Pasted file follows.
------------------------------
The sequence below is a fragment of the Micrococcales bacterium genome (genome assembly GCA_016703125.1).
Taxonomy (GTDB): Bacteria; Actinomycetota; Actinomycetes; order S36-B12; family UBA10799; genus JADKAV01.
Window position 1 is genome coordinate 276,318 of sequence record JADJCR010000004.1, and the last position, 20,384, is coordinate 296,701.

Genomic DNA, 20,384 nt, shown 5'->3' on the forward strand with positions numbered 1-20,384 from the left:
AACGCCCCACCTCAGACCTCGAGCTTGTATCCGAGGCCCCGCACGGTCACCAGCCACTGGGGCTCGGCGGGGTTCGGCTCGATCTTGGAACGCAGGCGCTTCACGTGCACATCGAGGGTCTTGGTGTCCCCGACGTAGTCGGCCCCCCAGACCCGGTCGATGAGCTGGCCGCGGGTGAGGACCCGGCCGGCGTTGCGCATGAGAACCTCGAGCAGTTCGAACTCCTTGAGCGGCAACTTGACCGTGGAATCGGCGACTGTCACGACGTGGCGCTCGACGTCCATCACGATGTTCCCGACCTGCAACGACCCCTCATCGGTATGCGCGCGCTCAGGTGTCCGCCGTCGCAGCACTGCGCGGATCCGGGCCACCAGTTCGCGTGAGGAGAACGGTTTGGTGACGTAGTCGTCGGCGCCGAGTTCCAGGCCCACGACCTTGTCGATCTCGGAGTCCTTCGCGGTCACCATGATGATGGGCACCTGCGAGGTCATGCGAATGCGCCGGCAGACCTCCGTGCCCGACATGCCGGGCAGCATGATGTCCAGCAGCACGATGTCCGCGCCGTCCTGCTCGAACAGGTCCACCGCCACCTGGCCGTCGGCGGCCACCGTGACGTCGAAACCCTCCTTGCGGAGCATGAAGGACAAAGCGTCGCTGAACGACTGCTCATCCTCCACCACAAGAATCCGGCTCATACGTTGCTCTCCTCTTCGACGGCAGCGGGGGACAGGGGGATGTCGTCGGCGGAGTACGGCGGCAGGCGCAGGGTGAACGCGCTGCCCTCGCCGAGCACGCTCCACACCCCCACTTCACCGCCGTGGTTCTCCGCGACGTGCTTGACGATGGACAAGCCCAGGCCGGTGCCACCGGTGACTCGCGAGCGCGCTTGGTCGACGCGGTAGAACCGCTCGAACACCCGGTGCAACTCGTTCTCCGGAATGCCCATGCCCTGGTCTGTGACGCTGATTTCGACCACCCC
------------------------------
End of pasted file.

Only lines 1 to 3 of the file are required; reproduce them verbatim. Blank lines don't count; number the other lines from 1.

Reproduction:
The sequence below is a fragment of the Micrococcales bacterium genome (genome assembly GCA_016703125.1).
Taxonomy (GTDB): Bacteria; Actinomycetota; Actinomycetes; order S36-B12; family UBA10799; genus JADKAV01.
Window position 1 is genome coordinate 276,318 of sequence record JADJCR010000004.1, and the last position, 20,384, is coordinate 296,701.